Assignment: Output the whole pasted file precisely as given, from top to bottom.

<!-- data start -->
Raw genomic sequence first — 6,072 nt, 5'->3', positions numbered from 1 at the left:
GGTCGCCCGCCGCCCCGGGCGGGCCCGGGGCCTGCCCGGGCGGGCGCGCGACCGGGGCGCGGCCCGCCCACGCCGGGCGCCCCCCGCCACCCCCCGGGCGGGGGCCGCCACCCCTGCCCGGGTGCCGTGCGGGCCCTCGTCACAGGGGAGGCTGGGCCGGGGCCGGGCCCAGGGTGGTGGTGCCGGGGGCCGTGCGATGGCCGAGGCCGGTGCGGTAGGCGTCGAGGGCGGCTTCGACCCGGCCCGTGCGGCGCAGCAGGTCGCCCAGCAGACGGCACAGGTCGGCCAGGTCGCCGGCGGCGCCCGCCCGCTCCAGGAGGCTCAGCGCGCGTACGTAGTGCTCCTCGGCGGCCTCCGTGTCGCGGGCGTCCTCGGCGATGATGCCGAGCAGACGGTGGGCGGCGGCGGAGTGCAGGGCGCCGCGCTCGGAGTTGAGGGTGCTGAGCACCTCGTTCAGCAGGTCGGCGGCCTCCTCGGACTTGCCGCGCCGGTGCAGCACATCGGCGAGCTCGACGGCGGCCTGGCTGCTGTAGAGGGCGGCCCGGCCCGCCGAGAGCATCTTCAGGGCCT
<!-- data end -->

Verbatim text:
Raw genomic sequence first — 6,072 nt, 5'->3', positions numbered from 1 at the left:
GGTCGCCCGCCGCCCCGGGCGGGCCCGGGGCCTGCCCGGGCGGGCGCGCGACCGGGGCGCGGCCCGCCCACGCCGGGCGCCCCCCGCCACCCCCCGGGCGGGGGCCGCCACCCCTGCCCGGGTGCCGTGCGGGCCCTCGTCACAGGGGAGGCTGGGCCGGGGCCGGGCCCAGGGTGGTGGTGCCGGGGGCCGTGCGATGGCCGAGGCCGGTGCGGTAGGCGTCGAGGGCGGCTTCGACCCGGCCCGTGCGGCGCAGCAGGTCGCCCAGCAGACGGCACAGGTCGGCCAGGTCGCCGGCGGCGCCCGCCCGCTCCAGGAGGCTCAGCGCGCGTACGTAGTGCTCCTCGGCGGCCTCCGTGTCGCGGGCGTCCTCGGCGATGATGCCGAGCAGACGGTGGGCGGCGGCGGAGTGCAGGGCGCCGCGCTCGGAGTTGAGGGTGCTGAGCACCTCGTTCAGCAGGTCGGCGGCCTCCTCGGACTTGCCGCGCCGGTGCAGCACATCGGCGAGCTCGACGGCGGCCTGGCTGCTGTAGAGGGCGGCCCGGCCCGCCGAGAGCATCTTCAGGGCCT